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Retirement Planning
Friday, June 1, 2007
Plugging the leaks

Members and trustees of pension funds may give little thought to the processes that lie behind their retirement investments, focusing only on ensuring good returns.

However, recent examples of poor corporate governance in the retirement industry, such as at Fidentia, have highlighted the importance of plugging potential leakages.
Most of these leaks are seldom anything so spectacular as outright fraud or negligence, but are usually little things such as poor reconciliation of cash flows with the value of the investments held.
“These and other discrepancies can happen quite easily and can add up for the member over an extended period,” says Angela Weinstein, director at Investment Solutions.
Types of errors that can be identified and avoided include:
• deviations from mandate;
• non-timeous investment of cash flow;
• calculation errors;
• incorrect fees levied;
• late or non-payment of interest;
• shares incorrectly loaded onto portfolios;
• inaccurate valuations; and,
• non recognition/non payment of corporate actions.

“A multi-manager should be in a unique position to be able to provide these checks and balances on a daily basis,” says Weinstein. “Errors can be identified, and managers informed so that these errors can be rectified.
“We have had to build extensive administrative capabilities to keep up to date with regulations that affect both retirement funds and the industry as a whole. We are therefore in a strong position to advise on key checks and balances that should be conducted by most retirement funds,” she says. “Retirement funds do not always have the systems and procedures to be able to do these themselves.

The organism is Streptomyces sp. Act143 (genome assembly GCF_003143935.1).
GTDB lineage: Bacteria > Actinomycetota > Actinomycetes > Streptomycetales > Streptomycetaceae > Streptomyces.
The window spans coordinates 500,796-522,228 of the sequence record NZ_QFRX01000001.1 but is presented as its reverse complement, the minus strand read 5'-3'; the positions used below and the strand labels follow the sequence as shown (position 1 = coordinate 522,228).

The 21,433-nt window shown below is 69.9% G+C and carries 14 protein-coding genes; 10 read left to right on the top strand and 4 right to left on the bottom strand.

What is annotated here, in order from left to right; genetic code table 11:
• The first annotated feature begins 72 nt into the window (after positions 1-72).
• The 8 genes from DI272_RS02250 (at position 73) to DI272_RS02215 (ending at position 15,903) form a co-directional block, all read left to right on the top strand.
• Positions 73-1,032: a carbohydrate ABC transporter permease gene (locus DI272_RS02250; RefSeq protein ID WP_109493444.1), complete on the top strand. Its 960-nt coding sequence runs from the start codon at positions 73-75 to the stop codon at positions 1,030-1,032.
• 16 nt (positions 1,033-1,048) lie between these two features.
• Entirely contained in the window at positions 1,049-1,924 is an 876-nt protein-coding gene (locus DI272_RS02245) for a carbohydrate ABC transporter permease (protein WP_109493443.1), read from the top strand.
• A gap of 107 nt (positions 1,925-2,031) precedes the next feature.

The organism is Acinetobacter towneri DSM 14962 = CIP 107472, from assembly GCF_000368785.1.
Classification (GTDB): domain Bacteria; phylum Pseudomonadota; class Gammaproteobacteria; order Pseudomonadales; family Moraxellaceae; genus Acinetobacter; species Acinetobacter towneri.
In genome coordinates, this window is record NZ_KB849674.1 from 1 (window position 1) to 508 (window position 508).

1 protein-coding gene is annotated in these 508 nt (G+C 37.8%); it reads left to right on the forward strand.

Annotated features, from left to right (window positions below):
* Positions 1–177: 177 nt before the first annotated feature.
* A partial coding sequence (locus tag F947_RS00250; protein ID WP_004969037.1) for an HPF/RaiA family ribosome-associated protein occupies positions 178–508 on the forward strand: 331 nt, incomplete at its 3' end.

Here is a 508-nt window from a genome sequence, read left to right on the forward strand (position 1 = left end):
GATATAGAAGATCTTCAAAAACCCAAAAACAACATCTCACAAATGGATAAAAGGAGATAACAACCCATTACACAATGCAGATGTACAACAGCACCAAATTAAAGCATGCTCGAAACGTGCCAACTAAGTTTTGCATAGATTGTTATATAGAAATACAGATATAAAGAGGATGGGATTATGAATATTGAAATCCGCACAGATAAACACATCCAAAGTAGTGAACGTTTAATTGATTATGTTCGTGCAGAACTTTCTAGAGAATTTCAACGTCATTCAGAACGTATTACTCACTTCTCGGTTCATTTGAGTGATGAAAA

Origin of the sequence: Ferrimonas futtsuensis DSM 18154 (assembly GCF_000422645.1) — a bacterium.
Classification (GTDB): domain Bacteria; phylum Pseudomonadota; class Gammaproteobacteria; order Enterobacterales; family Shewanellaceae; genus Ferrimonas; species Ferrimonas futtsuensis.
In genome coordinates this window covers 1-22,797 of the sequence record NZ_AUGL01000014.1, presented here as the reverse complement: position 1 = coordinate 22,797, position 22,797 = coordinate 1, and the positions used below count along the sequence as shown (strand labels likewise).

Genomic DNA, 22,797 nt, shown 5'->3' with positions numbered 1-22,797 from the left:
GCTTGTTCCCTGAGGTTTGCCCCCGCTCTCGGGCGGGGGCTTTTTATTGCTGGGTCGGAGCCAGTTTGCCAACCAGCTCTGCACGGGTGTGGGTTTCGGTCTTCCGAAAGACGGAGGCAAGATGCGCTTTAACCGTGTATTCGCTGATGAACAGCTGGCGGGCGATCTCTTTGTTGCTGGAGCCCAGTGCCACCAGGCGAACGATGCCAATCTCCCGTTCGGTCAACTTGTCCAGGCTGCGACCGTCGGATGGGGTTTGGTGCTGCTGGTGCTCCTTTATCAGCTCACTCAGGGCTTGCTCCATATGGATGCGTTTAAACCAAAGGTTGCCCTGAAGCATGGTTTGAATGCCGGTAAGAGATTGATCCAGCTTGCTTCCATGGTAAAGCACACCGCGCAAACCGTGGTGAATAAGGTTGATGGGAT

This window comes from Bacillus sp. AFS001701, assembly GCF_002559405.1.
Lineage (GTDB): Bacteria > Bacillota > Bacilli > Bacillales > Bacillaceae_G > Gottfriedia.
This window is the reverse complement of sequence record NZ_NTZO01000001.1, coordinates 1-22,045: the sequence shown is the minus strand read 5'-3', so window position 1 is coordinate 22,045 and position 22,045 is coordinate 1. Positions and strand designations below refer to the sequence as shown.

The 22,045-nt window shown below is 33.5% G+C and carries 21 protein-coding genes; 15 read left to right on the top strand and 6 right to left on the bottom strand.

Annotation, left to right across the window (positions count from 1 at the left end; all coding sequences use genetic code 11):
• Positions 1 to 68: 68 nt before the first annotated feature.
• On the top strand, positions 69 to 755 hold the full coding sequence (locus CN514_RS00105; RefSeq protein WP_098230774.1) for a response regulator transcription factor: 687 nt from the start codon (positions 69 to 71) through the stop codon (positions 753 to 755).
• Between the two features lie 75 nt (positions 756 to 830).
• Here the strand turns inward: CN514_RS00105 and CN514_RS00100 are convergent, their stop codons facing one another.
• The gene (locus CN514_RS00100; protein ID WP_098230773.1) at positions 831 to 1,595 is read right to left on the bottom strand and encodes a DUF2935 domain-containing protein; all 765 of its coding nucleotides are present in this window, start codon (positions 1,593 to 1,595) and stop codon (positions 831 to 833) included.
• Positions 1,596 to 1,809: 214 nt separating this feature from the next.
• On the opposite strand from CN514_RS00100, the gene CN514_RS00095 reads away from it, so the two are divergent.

“Our process has timeously detected many errors, ensuring that incorrect values have not been used in the daily process, thereby avoiding negative financial implications for clients. Unfortunately where errors are picked up after the values have been used we have to claim any financial losses back from the manager concerned.”
It is essential for trustees to ensure that when the initial agreements are negotiated with the manager that they specify the course of action to be followed should, for example, incorrect valuations be received. This typically ensures you are able to claim and be reimbursed for any losses that may arise. You need to hold the manager accountable for the information that he supplies, so he is made to stand behind his values.
Money claimed in this way can be substantial, says Weinstein. Investment Solutions has managed to claim back some R30 million from investment managers due to errors.
“However this pales into insignificance when compared to the R1,54 billion in errors picked up in the last eighteen months, before they could have an impact on fund values,” she points out. These errors were identified, advised to the asset managers, and corrected prior to our unit prices being calculated thus ensuring accurate valuations for our clients.
“Funds not performing these daily checks would not have the ability to detect these errors let alone correct them,” she points out.

Copyright © Insurance Times and Investments® Vol:20.5 1st June, 2007
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